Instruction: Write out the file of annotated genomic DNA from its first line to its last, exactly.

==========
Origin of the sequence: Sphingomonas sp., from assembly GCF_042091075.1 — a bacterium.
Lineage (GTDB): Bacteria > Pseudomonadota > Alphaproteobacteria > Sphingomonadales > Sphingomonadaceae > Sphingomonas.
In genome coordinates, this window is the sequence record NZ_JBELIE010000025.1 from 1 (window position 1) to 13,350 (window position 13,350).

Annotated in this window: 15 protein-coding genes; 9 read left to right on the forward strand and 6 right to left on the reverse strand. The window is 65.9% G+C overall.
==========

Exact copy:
Origin of the sequence: Sphingomonas sp., from assembly GCF_042091075.1 — a bacterium.
Lineage (GTDB): Bacteria > Pseudomonadota > Alphaproteobacteria > Sphingomonadales > Sphingomonadaceae > Sphingomonas.
In genome coordinates, this window is the sequence record NZ_JBELIE010000025.1 from 1 (window position 1) to 13,350 (window position 13,350).

Annotated in this window: 15 protein-coding genes; 9 read left to right on the forward strand and 6 right to left on the reverse strand. The window is 65.9% G+C overall.